Haberman: Trump advisers had been concerned Project 2025 would become problem

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New York Times senior political correspondent Maggie Haberman suggested Monday that former President Trump’s aides had long been worried the Heritage Foundation’s “Project 2025” would become a problem for Trump’s campaign.

She noted that Trump’s recent effort to distance himself from the conservative think tank’s lengthy policy platform — with him saying last week he has “nothing to do with them” and doesn’t support many of their priorities — makes that even more difficult.

Haberman said that while it’s true that the Biden campaign mischaracterized the conservative agenda as a Trump-backed initiative, many of those who crafted the platform came from the former president’s administration. Those people, she added, could serve in a second Trump term if he’s reelected in November.

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“So by answering this, by giving this statement, on the one hand, yes, that statement is now going to be reflected on in most stories going forward. It’ll say, ‘Trump says he has nothing to do with this.’ But then everybody’s going to fact-check that statement, and it has just made this into a bigger deal,” Haberman told CNN’s Kaitlan Collins Monday.

“This is exactly what Trump’s advisers had been concerned about for some time,” she added. “Is this statement going to make this go away? It doesn’t really seem like it.”

The 900-page 2025 Presidential Transition Project is a “governing agenda” filled with conservative priorities and insight from scholars and policy experts. It is divided into sections based on five main topics — “Taking the Reins of Government,” “The Common Defense,” “The General Welfare,” “The Economy” and “Independent Regulatory Agencies.”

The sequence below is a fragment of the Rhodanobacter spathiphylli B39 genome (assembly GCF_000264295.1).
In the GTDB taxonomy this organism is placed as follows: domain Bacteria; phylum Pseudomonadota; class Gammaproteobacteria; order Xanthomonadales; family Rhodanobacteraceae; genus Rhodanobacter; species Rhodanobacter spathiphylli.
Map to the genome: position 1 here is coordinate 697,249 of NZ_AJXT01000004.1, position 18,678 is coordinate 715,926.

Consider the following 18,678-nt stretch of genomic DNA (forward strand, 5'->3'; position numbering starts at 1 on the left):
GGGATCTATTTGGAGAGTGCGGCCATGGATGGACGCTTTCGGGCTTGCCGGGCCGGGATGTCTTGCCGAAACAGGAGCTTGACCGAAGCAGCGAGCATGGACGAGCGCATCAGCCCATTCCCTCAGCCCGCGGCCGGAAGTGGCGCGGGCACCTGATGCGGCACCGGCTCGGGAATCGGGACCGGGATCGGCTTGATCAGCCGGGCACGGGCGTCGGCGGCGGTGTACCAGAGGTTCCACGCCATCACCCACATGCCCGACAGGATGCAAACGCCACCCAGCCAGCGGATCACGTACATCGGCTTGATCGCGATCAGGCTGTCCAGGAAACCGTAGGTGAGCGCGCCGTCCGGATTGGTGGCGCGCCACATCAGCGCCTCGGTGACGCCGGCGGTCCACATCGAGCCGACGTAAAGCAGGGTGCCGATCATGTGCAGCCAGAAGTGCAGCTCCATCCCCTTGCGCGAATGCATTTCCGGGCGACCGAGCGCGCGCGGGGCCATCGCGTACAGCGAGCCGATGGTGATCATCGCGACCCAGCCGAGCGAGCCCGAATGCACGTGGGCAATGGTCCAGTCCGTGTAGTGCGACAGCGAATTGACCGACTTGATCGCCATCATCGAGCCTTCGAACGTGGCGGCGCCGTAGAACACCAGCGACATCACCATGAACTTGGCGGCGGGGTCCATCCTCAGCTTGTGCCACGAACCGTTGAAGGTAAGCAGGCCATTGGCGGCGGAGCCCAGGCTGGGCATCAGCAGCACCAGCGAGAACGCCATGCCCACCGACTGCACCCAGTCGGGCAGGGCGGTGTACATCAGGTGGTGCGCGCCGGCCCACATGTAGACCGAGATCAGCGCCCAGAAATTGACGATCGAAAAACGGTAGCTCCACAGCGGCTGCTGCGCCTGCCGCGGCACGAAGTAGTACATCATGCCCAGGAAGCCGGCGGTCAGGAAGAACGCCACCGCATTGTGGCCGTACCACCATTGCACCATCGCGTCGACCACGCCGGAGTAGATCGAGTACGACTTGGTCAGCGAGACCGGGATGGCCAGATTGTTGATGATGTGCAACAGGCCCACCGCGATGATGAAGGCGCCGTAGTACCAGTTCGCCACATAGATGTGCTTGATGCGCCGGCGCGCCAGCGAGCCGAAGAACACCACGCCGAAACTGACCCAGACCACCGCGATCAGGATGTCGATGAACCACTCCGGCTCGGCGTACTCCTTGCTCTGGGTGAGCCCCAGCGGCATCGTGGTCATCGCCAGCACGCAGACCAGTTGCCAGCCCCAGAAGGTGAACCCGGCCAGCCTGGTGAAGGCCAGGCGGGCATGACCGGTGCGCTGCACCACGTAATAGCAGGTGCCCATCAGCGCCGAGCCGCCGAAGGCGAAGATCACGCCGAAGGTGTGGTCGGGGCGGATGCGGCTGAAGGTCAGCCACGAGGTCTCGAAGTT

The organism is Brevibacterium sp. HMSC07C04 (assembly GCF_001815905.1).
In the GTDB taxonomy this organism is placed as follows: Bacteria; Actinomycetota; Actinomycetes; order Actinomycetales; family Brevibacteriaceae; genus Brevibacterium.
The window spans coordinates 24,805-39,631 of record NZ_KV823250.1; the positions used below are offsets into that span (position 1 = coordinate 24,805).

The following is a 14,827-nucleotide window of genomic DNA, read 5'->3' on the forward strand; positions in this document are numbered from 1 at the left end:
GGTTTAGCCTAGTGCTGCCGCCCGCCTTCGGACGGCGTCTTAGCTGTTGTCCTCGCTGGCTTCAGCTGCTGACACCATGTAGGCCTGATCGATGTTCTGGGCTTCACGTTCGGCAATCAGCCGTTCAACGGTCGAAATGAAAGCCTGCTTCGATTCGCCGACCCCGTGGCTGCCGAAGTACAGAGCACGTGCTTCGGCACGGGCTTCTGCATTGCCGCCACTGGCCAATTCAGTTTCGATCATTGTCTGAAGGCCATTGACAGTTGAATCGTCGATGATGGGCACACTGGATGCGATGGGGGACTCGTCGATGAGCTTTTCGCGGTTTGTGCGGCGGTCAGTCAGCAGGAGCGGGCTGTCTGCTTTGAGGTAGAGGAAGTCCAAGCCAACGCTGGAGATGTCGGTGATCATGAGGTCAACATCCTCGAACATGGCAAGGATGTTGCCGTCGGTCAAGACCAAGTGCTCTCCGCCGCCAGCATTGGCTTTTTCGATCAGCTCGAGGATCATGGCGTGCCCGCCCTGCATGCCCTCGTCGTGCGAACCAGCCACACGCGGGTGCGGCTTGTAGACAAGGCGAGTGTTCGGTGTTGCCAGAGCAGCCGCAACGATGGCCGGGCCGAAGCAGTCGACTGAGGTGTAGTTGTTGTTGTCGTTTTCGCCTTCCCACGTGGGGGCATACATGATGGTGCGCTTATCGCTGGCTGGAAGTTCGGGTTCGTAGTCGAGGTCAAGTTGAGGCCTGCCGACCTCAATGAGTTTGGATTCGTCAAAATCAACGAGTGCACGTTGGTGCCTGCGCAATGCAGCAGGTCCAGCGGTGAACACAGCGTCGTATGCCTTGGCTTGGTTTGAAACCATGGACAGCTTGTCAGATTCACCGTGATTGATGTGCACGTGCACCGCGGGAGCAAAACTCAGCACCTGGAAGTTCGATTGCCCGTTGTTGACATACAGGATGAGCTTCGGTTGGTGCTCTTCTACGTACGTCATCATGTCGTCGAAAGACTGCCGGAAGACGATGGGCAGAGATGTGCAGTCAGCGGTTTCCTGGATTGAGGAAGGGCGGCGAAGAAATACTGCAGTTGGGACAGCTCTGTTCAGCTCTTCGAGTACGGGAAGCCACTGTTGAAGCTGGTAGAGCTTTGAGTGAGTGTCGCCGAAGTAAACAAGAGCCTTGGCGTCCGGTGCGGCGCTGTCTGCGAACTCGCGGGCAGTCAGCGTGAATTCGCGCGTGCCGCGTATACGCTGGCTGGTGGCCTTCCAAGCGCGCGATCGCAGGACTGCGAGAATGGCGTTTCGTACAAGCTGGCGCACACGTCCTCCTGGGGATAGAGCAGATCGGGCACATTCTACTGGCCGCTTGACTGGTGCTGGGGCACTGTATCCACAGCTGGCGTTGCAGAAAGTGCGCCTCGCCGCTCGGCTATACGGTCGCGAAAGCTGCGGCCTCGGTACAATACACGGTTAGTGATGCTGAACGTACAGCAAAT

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The project makes a wide range of policy proposals, perhaps most notably reshaping the powers of the executive branch. It also calls for striking various small government agencies and rolling back funding for abortions and approval of the abortion pill mifepristone. 

Another proposal is reimplementing Schedule F, a classification for federal workers that makes it easier to fire them and replace them with loyalists. The Associated Press has estimated this could affect 50,000 workers. 

Trump initially signed an executive order in October 2020 to institute Schedule F, but President Biden pulled back the order after taking office and approved a new rule to make it more difficult to fire career civil servants. 

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When reached for comment, a Trump spokesperson referred The Hill to a campaign statement from December 2023 that shot down media speculation about staffing for a hypothetical future administration.

“Second term policy priorities and staffing decisions will not — in no uncertain terms — be led by anonymous or thinly sourced speculation in mainstream media news stories,” the campaign said at the time.

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